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THE LONG VIEW

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Reading intelligently is a core skill in the 21st century

classroom and workplace

Why is discerning, discriminating intelligent reading likely to be the most important skill for all citizens in all countries in the 21st century ?


Because Google existsthey say ‘our mission is to facilitate access to information for the entire world, and in every language.’  (Their competitors are growing too)


They clarify it in this way : ‘Even if you don’t know exactly what you’re looking for, finding an answer on the web is our problem, not yours. We try to anticipate needs not yet articulated by our global audience, and meet them with products and services that set new standards’.  


They are serious about this, even though point 9 of their ten point plan remains ‘you can be serious without a suit.’  (Those observing our habits and translating them into ‘associative information products’ which our children might choose to access are in plain view, in plain clothes - and we have no access to any information about them.. They work for Google, or companies which are competing in that market.)






Gradually we know that our children are becoming aware of this; they play around on the computer, they explore and they find a range of possible answers to questions which they did not themselves know they had asked before they sat down at the computer.  They are, with Google’s help, expanding their inner map.


As we hear the language versus phonics debate rage around staff-rooms, the Pyr Project sees pedagogic standpoints in statis, while the world moves on – there is today a need for a cohesive, wholistic and practical approach to intelligent reading for more and more pupils and it has to become available quickly.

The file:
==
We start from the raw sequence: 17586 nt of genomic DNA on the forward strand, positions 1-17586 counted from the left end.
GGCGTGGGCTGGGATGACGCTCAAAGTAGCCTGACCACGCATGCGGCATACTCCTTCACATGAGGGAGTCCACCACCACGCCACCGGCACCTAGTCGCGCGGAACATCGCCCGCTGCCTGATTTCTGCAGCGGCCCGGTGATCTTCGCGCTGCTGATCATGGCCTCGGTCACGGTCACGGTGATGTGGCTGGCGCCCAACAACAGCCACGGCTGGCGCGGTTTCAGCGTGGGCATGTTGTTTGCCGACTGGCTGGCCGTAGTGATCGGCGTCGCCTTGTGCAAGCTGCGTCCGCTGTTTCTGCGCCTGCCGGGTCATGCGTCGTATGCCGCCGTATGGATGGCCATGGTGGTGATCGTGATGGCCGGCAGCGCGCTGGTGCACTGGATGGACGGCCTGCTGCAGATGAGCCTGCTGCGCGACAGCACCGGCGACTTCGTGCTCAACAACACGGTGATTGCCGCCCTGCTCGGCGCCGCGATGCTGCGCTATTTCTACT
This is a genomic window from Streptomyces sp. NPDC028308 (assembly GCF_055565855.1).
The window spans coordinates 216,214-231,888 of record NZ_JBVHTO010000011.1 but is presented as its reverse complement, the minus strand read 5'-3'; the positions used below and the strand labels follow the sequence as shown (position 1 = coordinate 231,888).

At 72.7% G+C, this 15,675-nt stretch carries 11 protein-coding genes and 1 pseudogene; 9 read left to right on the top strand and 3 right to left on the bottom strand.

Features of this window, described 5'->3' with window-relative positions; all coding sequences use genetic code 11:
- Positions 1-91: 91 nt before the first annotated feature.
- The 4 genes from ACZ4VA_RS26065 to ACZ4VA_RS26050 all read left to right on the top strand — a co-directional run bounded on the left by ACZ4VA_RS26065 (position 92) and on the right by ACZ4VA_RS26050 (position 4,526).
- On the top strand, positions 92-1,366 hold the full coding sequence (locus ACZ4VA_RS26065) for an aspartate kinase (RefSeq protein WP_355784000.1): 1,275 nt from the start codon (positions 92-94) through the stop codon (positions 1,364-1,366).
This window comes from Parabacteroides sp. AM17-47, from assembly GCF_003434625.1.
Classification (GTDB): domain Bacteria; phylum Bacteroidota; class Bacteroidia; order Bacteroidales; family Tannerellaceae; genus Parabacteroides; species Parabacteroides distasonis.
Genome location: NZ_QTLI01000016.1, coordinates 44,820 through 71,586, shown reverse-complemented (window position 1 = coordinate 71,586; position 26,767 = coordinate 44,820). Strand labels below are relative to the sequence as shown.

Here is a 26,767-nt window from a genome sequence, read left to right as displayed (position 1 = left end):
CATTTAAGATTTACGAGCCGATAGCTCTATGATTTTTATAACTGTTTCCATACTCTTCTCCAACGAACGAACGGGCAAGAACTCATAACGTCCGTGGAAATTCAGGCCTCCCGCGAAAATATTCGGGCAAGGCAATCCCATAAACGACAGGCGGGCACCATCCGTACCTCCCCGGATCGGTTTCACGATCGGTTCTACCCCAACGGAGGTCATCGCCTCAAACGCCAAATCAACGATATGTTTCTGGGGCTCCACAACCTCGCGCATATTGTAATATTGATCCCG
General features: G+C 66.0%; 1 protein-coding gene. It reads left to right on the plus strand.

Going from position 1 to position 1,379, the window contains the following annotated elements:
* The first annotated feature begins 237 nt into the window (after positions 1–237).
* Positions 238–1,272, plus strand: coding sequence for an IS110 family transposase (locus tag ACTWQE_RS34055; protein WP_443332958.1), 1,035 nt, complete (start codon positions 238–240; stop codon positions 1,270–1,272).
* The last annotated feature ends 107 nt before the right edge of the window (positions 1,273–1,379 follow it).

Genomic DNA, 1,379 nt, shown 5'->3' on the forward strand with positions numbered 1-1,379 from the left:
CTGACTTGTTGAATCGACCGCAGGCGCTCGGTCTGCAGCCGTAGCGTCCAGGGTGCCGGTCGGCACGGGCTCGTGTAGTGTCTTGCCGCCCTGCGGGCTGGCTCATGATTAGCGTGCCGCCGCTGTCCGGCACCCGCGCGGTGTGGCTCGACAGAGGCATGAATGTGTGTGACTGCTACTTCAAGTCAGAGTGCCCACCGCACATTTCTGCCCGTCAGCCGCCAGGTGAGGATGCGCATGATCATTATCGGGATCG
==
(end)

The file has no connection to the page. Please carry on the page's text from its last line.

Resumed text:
What we as parents don’t want is that any search engine should become the most informed connection-making mechanism in our children’s minds.  Our children need to have the confidence (habit?) to look for that discretion and discernment within, and find that they are equal to the task.

Today’s teachers and parents need to take charge of teaching that skill, and make it more exciting and rewarding than any search engine or electronic database can ever make it.

 

Our resources are not measurable in turnover.  

However we have a few advantages we can bring to this work : THERE IS HOPE.


We have ourselves and our personal experience of creating a mental mosaic, based on ethics, and values which take into account the concept of seeking the ‘common good’.  We in Pyr will discuss ethical issues, around the lives of scientists, novelists, and other historical figures in all of our school sessions. Their mental maps need to be imbued with values. They need to have ‘modelled’ how to consider these matters


We have a prior commitment to filling their waking day with meaningful connections, and with information we trust.  That is why Pyr sessions connect geography, science, music and history, with song and poems. We want them to see that subject teaching is not the only way we adults know how to think/teach.

We need to engage their attention NOW in ways which no search engine output can never simulate.  That is why Pyr uses discussion, music and drama. Waiting for a ‘change of paradigm’ in 10 years will leave a generation of children to the mercies of the

search engines as we struggle to agree a way forward.



Our response to the search engine’s ‘map of how we join the dots’